Geese through Greater Yellowlegs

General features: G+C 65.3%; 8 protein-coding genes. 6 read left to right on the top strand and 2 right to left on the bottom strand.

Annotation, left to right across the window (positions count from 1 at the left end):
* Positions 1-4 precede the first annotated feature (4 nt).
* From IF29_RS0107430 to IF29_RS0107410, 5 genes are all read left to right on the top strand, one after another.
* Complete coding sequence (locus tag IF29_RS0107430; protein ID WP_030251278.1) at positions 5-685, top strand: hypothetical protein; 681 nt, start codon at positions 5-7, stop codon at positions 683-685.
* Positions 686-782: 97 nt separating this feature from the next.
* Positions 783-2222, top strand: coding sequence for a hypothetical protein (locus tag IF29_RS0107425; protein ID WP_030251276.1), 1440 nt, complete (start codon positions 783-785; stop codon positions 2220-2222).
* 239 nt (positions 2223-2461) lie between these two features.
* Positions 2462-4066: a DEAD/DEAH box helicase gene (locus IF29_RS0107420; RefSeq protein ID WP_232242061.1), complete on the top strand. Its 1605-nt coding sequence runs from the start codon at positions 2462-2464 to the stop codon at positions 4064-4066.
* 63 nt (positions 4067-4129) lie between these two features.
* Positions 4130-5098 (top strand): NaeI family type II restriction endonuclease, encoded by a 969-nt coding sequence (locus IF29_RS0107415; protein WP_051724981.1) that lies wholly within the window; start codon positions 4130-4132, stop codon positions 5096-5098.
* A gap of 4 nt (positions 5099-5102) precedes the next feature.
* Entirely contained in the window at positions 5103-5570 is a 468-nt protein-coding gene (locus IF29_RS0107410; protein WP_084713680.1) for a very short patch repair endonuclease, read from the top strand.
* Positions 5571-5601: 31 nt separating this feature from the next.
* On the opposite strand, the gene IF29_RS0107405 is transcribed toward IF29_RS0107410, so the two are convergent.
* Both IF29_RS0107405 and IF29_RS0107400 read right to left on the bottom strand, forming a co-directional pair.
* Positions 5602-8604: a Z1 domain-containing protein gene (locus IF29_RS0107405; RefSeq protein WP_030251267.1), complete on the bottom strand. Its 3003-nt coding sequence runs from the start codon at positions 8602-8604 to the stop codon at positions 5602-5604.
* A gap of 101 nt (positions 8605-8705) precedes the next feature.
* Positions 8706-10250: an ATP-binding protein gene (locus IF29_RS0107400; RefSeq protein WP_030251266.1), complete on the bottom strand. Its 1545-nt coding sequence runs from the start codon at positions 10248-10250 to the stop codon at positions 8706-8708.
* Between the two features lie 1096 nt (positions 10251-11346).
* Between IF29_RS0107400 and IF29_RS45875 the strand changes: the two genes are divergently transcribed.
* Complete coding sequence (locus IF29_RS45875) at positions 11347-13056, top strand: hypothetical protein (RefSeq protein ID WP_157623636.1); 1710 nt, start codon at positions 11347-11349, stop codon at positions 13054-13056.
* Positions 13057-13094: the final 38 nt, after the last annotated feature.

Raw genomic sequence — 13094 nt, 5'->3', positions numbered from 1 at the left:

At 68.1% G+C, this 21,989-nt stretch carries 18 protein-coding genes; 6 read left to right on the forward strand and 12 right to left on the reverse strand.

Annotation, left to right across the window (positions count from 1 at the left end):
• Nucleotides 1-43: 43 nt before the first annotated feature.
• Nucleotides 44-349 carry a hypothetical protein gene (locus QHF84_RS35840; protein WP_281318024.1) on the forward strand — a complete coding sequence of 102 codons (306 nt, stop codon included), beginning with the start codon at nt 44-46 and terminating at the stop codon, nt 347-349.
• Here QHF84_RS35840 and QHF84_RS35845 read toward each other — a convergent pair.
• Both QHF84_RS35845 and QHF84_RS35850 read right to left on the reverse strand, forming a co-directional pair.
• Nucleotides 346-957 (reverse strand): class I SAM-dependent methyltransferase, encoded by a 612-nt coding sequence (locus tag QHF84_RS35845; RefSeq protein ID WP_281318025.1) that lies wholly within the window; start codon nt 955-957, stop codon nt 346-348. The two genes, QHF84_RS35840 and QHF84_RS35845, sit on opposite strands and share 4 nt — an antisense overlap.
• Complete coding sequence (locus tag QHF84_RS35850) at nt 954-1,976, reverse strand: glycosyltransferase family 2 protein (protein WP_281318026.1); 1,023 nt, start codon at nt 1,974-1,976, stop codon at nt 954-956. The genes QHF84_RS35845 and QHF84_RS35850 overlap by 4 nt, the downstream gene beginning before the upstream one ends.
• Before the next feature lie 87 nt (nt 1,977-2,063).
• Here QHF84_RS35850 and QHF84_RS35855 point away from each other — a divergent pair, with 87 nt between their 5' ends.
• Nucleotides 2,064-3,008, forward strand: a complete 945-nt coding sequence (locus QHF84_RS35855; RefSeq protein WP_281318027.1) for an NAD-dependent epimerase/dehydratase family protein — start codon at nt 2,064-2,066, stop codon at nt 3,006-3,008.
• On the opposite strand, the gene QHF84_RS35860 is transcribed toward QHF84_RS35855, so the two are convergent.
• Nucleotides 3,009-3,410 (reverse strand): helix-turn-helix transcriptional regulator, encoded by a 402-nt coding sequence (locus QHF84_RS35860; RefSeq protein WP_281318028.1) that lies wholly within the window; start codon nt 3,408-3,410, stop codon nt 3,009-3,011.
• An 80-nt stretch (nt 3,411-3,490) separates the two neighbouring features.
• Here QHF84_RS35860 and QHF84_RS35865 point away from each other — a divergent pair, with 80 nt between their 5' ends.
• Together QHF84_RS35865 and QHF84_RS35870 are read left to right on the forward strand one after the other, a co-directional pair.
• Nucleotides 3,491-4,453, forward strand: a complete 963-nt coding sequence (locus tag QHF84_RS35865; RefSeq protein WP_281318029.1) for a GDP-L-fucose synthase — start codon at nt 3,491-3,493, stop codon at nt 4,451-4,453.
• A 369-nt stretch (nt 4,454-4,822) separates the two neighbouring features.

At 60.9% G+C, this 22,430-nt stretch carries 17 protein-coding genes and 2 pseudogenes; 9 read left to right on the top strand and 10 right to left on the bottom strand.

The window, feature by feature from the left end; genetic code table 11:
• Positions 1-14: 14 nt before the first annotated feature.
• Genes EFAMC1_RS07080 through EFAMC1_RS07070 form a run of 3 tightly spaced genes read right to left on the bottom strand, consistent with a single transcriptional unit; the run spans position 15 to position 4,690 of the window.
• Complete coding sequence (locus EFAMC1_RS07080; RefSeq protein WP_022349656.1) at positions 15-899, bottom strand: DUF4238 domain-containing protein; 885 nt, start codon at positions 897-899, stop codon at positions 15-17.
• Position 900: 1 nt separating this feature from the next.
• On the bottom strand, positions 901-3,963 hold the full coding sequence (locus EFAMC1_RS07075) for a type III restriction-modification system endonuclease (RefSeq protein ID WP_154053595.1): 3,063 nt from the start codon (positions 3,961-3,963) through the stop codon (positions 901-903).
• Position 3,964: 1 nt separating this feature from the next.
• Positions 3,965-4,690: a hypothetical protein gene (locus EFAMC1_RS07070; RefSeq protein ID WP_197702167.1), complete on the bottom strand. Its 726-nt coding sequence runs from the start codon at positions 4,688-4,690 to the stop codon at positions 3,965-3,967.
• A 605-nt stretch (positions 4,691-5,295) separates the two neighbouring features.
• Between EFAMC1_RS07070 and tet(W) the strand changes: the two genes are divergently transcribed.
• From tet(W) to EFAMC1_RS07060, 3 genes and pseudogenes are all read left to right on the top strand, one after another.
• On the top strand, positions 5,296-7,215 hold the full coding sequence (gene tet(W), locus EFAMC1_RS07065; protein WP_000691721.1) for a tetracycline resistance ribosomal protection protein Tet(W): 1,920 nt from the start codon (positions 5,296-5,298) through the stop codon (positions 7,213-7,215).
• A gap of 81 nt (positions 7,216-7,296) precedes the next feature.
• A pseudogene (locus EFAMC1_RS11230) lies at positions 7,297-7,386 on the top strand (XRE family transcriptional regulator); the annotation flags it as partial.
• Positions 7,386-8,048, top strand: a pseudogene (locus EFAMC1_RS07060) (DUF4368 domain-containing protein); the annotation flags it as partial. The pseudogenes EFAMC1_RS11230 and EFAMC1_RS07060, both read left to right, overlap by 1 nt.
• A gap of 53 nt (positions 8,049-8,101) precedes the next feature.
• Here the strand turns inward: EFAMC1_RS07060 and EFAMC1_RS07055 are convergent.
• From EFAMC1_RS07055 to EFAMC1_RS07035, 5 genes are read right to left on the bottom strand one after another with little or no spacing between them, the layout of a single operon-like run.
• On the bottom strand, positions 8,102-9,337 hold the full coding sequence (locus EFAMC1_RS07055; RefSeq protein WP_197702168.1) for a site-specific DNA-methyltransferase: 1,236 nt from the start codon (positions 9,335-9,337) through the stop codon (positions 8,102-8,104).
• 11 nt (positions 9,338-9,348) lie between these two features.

A blue-morph hybrid Snow x Ross’s Goose was detected in Sequoyah, OK 21 Dec (JWA, KW).  Such hybrids crossing with Ross’s might create the rare blue-morph Ross’s phenotype. Photographs showed a Brant in Lincoln, KS 2 Feb (HA, JC) was an Atlantic Brant (B. b. hrota). Three Barnacle Geese photographed in a Colfax, NE field 2 Jan (MS fide JGJ) were the sixth report for Nebraska. However, the provenance of Barnacle Geese in Nebraska is still in question by the Nebraska Ornithologists’ Union Records Committee. Best tally of Trumpeter Swans was the 106 in Shawnee, KS 7 Feb (DM, MPh). Tundra Swans are the rarer white swan in the region; four Tundras were as far south as Tulsa, OK 27–28 Jan (JS, JHo) with singles in Washington, NE 25 Dec (EBr, MB) and Keith, NE 30 Dec (fide SJD). West of the expected winter range in Nebraska were single Wood Ducks in Keith 30 Dec (fide SJD) and Hall 8 Jan (SM). American Black Duck reports in Kansas suggested a mild influx; singles were in Linn 20 Dec (MG), Neosho 13 Jan (AB), Miami 27–29 Jan (MG, ML), and Wyandotte 26 Feb (NA). Easterly were the first-arriving Cinnamon Teal in Shawnee, KS 24 Feb (JMa) and at Red Slough 28 Feb (FH). The 21 Ring-necked Ducks in Cherry, NE 14 Jan (MC, SBo) were northerly. Scoters, rare in the region, normally winter south of Nebraska; unusual were a White-winged in Lincoln 15 Dec (JGJ) and a flock of five Blacks in Lancaster 19 Jan (JGJ). Still rare farther south, Surf Scoters were found in Douglas, KS 2 Dec–15 Jan (CS), Sedgwick, KS 5 Dec (MN), Red Slough 19 Dec (DA, ZC), and in Jefferson, OK 24–27 Jan (JWo, JEB, L&MT). A White-winged Scoter was in Russell, KS 20 Jan (DK), and 1–2 were at Hefner through 20 Jan (fide JAG). Surprisingly, Black Scoters were most numerous this season, with 7 in Butler, KS 17 Dec–7 Jan (AN), one in Russell, KS 28 Dec and 21 Feb (DK), and three at Hefner through the period (fide JAG, m. ob.). Long-tailed Ducks were much in evidence this season; at least 17 were reported in all three states (fide WRS, CO, JAG). Barrow’s Goldeneye has been more frequent in Cimarron, OK recently where one was noted 23 Jan (BC), with others in Jefferson, KS 16 Dec (fide CO) and Knox, NE 14–21 Dec (EBr, LBr, SMe). Huge numbers of Common Mergansers stage at Harlan County Lake, Harlan, NE; this winter estimates were of 20,000 on 13 Dec (JGJ) and 31,000 on 14 Dec (WRS), both being a record high winter tally for the state. In stark contrast were the fewer than 10 Common Mergansers reported in central Oklahoma this season (fide JAG), where formerly common.